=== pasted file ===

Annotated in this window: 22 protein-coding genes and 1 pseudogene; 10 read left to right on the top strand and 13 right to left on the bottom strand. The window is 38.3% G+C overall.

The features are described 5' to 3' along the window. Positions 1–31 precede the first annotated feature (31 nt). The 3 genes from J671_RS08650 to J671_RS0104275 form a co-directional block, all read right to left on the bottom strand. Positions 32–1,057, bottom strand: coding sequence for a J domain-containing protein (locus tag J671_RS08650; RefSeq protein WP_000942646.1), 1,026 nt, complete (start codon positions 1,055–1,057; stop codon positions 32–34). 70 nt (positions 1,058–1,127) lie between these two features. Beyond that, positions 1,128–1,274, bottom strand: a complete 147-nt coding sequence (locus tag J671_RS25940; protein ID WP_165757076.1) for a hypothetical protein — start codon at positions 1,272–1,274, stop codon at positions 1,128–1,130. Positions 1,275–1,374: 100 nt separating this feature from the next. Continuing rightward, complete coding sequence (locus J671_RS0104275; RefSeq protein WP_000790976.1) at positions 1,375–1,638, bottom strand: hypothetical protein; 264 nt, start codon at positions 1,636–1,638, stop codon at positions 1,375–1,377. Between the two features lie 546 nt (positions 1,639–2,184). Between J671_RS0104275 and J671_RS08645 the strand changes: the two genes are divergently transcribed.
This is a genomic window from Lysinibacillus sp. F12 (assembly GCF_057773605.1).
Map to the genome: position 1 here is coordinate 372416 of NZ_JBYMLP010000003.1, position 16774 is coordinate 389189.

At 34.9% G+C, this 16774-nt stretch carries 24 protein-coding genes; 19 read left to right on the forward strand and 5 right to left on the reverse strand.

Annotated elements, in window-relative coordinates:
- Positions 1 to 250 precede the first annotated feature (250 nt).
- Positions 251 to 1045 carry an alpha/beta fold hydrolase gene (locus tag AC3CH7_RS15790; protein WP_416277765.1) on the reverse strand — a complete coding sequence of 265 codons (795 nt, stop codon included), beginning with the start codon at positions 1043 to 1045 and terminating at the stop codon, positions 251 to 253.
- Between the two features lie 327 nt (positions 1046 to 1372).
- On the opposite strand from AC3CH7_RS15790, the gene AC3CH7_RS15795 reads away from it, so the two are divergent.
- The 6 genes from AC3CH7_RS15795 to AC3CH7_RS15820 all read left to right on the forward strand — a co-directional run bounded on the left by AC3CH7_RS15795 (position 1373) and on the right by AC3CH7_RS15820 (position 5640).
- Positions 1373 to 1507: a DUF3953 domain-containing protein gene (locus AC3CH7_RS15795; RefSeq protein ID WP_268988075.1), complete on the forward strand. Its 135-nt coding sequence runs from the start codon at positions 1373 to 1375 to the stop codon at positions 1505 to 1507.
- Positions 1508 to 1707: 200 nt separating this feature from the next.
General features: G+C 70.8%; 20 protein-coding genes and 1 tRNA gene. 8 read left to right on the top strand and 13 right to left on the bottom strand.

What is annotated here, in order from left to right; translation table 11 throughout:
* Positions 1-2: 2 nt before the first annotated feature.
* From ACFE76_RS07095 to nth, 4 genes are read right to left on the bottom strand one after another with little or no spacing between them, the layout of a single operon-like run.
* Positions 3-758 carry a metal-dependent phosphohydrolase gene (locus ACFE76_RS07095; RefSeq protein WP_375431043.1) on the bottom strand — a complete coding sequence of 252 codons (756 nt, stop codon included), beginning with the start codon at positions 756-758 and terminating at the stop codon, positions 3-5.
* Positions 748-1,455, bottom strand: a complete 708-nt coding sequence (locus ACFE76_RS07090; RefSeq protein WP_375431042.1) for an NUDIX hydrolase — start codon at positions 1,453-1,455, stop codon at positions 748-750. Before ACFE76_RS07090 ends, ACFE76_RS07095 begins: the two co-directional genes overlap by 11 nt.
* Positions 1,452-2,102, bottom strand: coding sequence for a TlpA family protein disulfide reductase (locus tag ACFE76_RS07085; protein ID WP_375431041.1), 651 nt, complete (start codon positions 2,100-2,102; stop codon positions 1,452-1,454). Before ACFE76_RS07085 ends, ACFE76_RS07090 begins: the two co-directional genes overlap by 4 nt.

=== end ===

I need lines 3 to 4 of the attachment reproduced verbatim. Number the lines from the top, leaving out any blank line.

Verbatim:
This is a genomic window from Lysinibacillus sp. F12 (assembly GCF_057773605.1).
Map to the genome: position 1 here is coordinate 372416 of NZ_JBYMLP010000003.1, position 16774 is coordinate 389189.